((During one of this humble blog’s fallow periods, the David Simon incident mentioned below occurred at the White House. An incident custom made for my particular interests, and yet I’m pretty sure I only tweeted about it. Oh well.))
The War on Drugs has been dialed back a bit from the Reagan-Bush-Clinton-Bush years, but it does continue. Too many laws have been passed encouraging civil forfeiture, encouraging stripping drug offenders of their voting rights and other civil liberties for the war to ended. President Obama and A.G. Eric Holder have slightly de-escalated the conflict, and various states in the US are de-escalating aspects of the conflict on their own citizens’ initiatives, but too many people are in jail for the crime of altering their own consciousnesses.
Jelani Cobb of The New Yorker writes:
In May, 2011, Attorney General Eric Holder invited several cast members from the HBO series “The Wire” to Washington, D.C., to help promote a Justice Department initiative called the Drug Endangered Children’s Task Force. “The Wire,” which aired for five seasons and was acclaimed for its nuanced portrayal of the war on drugs, was a favorite of both Holder and President Obama. Holder jokingly ordered the show’s creators, David Simon and Ed Burns, to produce a sixth season. “I have a lot of power,” he said. “The Attorney General’s kind remarks are noted and appreciated,” Simon told a reporter. “We are prepared to go to work on Season 6 of ‘The Wire’ if the Department of Justice is equally ready to reconsider and address its continuing prosecution of our misguided, destructive, and dehumanizing drug prohibition.” Fans groaned in despair: the improbable sixth season now seemed to hinge on something even less likely, an end to the war on drugs. But the exchange was significant for reasons beyond its implications for HBO’s programming. Although the catastrophic consequences of that war are widely acknowledged, there is less clarity about what ending it would entail.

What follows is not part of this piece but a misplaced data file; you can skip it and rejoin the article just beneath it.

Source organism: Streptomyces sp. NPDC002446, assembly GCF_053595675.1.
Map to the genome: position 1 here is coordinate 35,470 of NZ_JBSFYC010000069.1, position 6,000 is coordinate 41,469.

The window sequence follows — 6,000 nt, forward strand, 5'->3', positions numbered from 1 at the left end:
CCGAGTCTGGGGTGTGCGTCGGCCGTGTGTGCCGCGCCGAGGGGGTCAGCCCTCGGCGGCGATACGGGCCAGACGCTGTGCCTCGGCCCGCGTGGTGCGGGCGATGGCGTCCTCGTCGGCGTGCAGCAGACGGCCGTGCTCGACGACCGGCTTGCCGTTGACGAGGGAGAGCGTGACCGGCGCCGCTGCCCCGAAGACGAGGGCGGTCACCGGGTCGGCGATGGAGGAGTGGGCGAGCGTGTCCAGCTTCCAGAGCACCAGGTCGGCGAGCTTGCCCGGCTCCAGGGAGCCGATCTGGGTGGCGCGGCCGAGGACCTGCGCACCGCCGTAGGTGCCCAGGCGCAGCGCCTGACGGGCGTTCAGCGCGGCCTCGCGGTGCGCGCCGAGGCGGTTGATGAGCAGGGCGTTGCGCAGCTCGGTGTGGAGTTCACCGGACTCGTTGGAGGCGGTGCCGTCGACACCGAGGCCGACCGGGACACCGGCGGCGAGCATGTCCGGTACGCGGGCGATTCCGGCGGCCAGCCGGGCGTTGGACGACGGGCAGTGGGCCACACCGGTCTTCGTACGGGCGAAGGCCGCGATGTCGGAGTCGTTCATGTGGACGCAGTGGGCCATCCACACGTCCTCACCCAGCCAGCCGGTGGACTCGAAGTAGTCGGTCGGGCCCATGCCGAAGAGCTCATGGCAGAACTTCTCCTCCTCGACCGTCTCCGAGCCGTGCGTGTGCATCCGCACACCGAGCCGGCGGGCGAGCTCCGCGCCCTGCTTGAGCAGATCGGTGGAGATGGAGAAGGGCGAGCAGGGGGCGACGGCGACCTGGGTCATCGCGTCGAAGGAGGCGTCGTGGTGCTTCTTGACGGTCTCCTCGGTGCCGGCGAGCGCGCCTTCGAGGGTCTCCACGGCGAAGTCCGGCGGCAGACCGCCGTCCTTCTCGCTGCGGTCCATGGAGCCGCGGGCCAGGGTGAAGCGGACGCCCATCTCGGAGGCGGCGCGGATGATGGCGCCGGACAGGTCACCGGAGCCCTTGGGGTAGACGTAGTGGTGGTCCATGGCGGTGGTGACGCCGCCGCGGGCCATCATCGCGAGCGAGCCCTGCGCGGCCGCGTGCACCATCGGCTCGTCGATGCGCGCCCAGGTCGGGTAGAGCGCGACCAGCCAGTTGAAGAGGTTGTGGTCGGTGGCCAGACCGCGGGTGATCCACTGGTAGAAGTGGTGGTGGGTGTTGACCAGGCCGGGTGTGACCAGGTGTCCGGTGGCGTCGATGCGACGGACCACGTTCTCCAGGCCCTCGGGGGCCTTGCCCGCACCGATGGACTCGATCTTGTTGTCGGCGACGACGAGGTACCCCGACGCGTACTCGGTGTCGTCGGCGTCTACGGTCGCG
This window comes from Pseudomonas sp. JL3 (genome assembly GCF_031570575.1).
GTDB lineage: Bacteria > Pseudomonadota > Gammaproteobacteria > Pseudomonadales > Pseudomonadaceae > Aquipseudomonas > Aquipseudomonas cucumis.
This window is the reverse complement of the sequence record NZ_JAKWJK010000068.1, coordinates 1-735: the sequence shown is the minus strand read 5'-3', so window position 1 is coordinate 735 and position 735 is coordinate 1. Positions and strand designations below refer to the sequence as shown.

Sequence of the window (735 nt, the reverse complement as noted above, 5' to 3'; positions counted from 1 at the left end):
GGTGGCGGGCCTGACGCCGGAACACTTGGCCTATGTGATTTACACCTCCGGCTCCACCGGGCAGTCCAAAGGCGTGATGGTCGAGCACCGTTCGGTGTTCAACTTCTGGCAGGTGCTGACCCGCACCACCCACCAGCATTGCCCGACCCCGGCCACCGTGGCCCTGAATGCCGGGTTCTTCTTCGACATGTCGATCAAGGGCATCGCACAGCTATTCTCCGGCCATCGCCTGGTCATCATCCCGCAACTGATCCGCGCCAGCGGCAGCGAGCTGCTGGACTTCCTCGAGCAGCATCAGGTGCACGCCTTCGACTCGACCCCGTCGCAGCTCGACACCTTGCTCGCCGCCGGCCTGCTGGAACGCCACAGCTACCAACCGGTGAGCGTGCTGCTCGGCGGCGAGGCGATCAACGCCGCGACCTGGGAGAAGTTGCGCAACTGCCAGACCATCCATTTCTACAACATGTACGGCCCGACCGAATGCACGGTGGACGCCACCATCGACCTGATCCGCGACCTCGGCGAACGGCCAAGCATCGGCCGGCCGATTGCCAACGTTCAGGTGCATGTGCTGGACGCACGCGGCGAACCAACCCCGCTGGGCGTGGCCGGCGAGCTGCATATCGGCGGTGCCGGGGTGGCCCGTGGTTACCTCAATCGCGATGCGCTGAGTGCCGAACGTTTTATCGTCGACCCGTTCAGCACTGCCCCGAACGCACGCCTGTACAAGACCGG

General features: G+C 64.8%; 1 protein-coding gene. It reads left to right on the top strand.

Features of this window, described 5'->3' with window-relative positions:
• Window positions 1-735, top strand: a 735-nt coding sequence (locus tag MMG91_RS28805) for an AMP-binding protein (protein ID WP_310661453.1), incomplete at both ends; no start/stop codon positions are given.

The United States has declared war on cancer, on pornography, and on terror, and the lesson to be gleaned from those campaigns is that, unlike most other wars, those declared against common nouns seldom come to a precisely defined conclusion. The wars on cancer and pornography were really instances in which martial language was used to bolster particular policy initiatives by the Administrations that enacted them. The war on drugs has been a multitiered campaign that has enlisted legislation, private-sector initiatives, executive-branch support, and public will. But it actually looks like a war, with military-style armaments, random violence, and significant numbers of people taken prisoner. It has been prosecuted throughout eight Administrations and has had the type of social and cultural impact that few things short of real warfare do. During the Civil War, more than a quarter of a million Southern men died, creating the phenomenon of a vast number of female-headed households throughout the region. Mass incarceration during the war on drugs has produced a similar phenomenon among African-American households.
(click here to continue reading A Drawdown in the War on Drugs – The New Yorker.)